During a high-level meeting in Jackson Hole, Wyoming, a week and a half ago, U.S. Federal Reserve Chair Janet Yellen gave the mainstream media the sound bite they were looking for. The economy (in her mind) was chugging along, and the labor market was for many months outperforming expectations. While not explicitly stating as such, it was widely speculated that an interest rate hike was coming sooner rather than later.
However, a peculiar thing happened in the bond market. The 10-year U.S. Treasury Yield picked up ever so slightly, then flattened out. Since the Jackson Hole meeting, the key interest rate has only gone up just shy of 1.5%. That is hardly the type of movement one would expect, considering the economic bullishness expressed by Yellen. Is this just a head-fake to steer the general public in the wrong direction?
Obviously, it’s hard to look into the minds of people you personally don’t know. Nevertheless, there are important clues that suggest globalist bankers are sending out a deliberately mixed message. First, these are experts in the field of economics. As much as they are derided by the alternative investment community, bankers didn’t get to their lofty positions by being idiots.
More importantly, the message and the data completely contradict each other. For years, we’ve accepted the notion of slow growth in gross domestic product at around 2% annually. But if the labor market is improving substantively, GDP growth should likewise be substantive. It makes zero sense to have robustness in labor, and not translate into broad, economic activity.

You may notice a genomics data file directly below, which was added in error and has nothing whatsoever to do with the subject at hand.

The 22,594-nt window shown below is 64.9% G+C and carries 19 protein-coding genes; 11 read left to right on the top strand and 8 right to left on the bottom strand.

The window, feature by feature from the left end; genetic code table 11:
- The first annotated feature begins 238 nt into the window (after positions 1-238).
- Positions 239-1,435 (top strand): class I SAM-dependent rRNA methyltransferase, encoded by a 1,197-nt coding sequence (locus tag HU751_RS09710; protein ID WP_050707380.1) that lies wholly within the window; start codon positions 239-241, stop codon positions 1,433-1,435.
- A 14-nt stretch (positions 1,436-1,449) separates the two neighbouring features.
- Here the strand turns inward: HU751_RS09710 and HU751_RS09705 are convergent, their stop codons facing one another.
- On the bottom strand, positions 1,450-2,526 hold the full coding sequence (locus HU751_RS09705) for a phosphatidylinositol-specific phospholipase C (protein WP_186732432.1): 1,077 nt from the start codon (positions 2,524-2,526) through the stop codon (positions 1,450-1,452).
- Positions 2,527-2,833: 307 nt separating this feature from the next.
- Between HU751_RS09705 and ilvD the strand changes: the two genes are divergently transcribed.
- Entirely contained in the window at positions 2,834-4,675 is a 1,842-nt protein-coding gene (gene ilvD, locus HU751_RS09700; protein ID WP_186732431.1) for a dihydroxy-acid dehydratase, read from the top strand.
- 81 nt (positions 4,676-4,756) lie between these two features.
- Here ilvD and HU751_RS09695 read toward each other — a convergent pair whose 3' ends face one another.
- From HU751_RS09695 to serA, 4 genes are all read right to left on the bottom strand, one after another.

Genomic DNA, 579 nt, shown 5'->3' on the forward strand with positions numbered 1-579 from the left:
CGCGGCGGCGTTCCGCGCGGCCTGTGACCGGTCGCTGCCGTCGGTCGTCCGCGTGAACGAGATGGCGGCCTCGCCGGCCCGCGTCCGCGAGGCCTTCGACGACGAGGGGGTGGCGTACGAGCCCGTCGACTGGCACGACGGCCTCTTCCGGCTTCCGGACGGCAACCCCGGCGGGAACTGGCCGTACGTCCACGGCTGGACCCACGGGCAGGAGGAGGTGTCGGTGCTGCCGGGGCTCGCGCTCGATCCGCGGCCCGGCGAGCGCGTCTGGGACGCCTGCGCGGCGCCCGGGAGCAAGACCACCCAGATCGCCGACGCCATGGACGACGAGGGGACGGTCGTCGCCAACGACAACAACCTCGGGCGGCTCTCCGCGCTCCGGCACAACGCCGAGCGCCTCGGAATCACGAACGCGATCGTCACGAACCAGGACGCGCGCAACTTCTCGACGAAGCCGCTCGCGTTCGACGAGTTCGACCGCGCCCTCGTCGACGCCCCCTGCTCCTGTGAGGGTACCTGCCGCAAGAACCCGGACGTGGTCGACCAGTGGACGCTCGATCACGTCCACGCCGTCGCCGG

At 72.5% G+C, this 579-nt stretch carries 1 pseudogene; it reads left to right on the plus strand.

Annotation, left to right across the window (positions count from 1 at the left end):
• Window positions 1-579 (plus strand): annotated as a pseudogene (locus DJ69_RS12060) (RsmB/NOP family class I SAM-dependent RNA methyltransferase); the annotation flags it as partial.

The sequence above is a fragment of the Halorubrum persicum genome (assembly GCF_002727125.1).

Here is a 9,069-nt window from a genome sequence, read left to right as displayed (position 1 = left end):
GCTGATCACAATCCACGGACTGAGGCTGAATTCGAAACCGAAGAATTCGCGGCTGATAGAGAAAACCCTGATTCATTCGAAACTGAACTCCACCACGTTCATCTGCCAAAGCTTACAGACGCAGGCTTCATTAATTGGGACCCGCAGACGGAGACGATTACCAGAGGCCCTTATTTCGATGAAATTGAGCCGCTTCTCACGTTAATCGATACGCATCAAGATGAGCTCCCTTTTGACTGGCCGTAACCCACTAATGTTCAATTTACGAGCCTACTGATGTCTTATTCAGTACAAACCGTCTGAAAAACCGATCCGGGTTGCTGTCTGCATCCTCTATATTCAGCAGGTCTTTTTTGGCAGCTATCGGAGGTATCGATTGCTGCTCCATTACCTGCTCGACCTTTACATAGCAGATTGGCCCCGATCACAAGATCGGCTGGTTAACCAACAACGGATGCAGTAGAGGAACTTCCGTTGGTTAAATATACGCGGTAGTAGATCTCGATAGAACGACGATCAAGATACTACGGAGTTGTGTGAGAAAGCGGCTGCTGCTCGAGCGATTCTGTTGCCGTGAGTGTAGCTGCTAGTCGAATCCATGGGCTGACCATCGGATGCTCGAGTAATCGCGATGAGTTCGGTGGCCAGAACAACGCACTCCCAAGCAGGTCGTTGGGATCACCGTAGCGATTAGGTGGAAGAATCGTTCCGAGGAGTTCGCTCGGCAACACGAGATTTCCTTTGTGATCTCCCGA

No, jobs are improving nominally. That means that more people are working, but the positions they occupy now are nowhere as prestigious as the jobs those workers once had. This thesis also makes sense, considering that static wage growth has been a mainstream-accepted phenomenon. That certainly isn’t surprising, since a robust recovery can’t sustain itself on Wal-Mart jobs.
We then realize why interest rates haven’t picked up following Yellen’s hawkish remarks. The economy can’t handle, and probably won’t be able to handle for some time, an interest rate hike. Further evidence is provided in the technical charts of the 10-year Treasury note.
Since bottoming in early July this year, rates have risen steadily to the level they are now. However, true upside momentum has been limited. The ensuing product is a classic bearish wedge pattern. That implies a higher-than-normal probability that rates will go down, not up.
If so, that’ll be a massive contradiction of Yellen’s earlier statements. It also underscores the true fragility of our economic foundation.